Eleven years after it first secured accreditation from the Marine Stewardship Council, South Africa’s trawl fishery for hake continues to reduce its impact on the environment.
The 51 trawler owners and operators who participate in the fishery are engaged in a ground-breaking five-year research initiative that will help them to better understand the impacts that trawling may have on the seabed.
Industry association SADSTIA (the South African Deep Sea Trawling Industry Association) is collaborating with the Department of Agriculture, Forestry and Fisheries (the government department responsible for fisheries management in South Africa,) the University of Cape Town and the South African Environmental Observation Network (SAEON) to repeatedly photograph and survey an area of seabed that has been closed to trawling.
“We are surveying life on the seafloor to see how the trawl lanes that have been closed to trawling will respond to the lack of disturbance,” explained Colin Attwood, associate professor at UCT.
“We would expect macro fauna to establish themselves in these lanes, but we have no idea how long that will take.”
Professor Attwood has so far led two research surveys over the trawl grounds known as ‘Karbonkel,’ situated on the continental shelf offshore of Port Nolloth on the west coast of South Africa. These grounds were sampled in 2014, prior to the start of the seabed experiment, and again in 2015 after they had been closed to trawling for a year. Annual sampling will take place for at least another two years.
Dr Johann Augustyn, secretary of SADSTIA, explains the rationale behind the experiment, “As an industry, we are concerned about our footprint,” he said, meaning the impact of fishing activities.
“In South Africa, hake trawling occurs almost entirely on soft, muddy, sandy or gravelly sediments and even though the size and weight of trawl gear is strictly regulated, we want to understand the impacts that trawling has on the ecosystem – and the time it takes for the seabed to recover after it has been trawled.”
Not only have SADSTIA's members agreed to close part of an important trawl ground, they have also arranged for two senior fisheries technicians, with years of experience in trawling and marine electronics to participate in research surveys.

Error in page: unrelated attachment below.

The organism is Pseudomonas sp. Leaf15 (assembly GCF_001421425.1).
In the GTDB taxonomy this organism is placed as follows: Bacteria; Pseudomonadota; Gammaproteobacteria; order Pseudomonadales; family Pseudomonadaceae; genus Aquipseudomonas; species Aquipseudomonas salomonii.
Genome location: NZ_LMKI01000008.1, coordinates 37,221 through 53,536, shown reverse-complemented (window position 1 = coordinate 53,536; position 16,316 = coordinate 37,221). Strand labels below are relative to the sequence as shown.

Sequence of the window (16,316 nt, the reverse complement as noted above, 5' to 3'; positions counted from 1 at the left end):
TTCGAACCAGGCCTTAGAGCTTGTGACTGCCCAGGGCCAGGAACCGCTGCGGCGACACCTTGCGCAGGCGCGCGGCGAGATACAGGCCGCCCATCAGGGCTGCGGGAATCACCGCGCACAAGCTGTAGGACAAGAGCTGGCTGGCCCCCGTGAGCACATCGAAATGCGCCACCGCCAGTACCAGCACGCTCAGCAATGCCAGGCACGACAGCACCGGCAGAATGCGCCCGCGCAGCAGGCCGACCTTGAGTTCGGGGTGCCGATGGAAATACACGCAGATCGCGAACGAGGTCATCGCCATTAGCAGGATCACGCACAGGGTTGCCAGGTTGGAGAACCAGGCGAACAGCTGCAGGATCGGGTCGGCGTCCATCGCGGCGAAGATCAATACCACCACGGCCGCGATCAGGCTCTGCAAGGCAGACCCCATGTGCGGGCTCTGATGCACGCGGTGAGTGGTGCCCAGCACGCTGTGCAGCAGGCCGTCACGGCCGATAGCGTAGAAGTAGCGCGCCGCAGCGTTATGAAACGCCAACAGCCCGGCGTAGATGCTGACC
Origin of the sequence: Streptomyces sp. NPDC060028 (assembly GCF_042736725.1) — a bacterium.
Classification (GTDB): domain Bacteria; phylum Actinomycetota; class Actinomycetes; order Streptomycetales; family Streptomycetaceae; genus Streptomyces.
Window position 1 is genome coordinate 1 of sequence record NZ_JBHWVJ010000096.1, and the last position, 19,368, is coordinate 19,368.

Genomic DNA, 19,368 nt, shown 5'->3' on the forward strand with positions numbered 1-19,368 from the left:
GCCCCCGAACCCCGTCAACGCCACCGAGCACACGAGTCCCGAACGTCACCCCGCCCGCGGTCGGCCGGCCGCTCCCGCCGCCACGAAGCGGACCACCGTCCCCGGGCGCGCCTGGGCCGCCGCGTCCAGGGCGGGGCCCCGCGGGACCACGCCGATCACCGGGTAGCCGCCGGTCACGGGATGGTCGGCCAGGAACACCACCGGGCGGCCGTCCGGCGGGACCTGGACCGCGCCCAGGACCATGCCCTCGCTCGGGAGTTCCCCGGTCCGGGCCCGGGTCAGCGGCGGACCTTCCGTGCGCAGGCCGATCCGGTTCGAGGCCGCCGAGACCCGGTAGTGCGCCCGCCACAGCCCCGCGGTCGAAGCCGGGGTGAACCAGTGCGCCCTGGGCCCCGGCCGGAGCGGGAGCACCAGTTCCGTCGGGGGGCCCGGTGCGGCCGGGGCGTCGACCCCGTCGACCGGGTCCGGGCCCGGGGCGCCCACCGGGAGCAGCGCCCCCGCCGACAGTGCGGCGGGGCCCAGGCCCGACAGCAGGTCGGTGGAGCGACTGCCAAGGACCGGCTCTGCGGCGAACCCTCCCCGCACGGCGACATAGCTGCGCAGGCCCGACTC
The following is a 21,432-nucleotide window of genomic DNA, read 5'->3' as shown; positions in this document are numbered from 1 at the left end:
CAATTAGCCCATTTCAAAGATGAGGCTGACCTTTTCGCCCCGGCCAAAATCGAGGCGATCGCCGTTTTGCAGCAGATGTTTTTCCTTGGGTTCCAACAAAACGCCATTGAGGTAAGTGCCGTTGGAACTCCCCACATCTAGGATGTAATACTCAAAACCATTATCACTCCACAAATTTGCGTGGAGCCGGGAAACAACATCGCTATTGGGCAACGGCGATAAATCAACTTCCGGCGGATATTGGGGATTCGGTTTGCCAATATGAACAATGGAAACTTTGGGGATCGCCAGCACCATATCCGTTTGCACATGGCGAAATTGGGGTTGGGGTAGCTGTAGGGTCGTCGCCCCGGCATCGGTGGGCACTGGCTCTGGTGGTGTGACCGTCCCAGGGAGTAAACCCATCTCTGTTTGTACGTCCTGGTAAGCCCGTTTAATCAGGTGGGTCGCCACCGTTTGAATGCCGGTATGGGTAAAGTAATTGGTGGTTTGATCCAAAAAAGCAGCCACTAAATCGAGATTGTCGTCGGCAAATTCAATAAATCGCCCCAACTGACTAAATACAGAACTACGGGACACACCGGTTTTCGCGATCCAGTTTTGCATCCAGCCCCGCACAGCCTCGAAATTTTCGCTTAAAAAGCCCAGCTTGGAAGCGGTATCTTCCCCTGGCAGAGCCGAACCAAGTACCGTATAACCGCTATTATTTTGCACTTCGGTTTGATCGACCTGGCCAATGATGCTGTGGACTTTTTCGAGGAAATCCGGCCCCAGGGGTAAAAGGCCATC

SADSTIA members learnt on 27 May 2015 that the MSC has approved a further five-year certification for the deep-sea trawl fishery. This is the third time the fishery has secured certification from the MSC: in 2004 it became the first hake fishery in the world to be judged as “sustainable and well managed.” The fishery was re-assessed and re-certified for a five-year period in 2010 and has now been re-certified after a rigorous 12-month re-assessment process during which an independent certification agency scrutinised every aspect of the fishery’s management.
“The certification is an important achievement for the trawl fishery and very good news for South Africa,” says Augustyn.
“Recent economic studies have shown that securing the health of the deep-sea fishery has prevented the loss of up to 12,000 jobs within the fishing industry and growing demand (particularly in northern Europe) for certified sustainable seafood products has resulted in the expansion of export markets worth US$197m.”
SADSTIA’s members are the trawler owners and operators that deliver hake to fish shops in every corner of South Africa; process and package fish fingers and other popular hake products for local supermarkets; and also supply a demanding international market with a range of value-added hake products.
According to Tim Reddell, chairman of SADSTIA and a director of trawler operators, Viking Fishing, having to comply with the MSC’s requirements has made trawler owners and operators more aware of the ways in which their vessels and operations interact with the environment.
“It has focused our attention on ensuring that we achieve the criteria of sustainable utilisation of the resource,” says Reddell. “Since 2004 we have steadily improved fishing practices and as a result, the fishery has recorded several major environmental achievements.”
Reddell lists the following accomplishments:
Trawl grounds have been “ring fenced” so as to prevent damage to lightly trawled areas and protect natural refuges for hake. Trawling outside the ring-fenced zone requires an environmental impact assessment.
There has been a 99% reduction in the number of albatrosses that are accidentally injured and sometimes killed by trawl gear.
Bycatch (species other than hake that are caught in trawl nets, including kingklip and monk) is better managed than ever before. There are now strict limits on bycatch species.
South Africa’s deep-sea trawl fishery is the only fishery in Africa to have achieved accreditation from the MSC.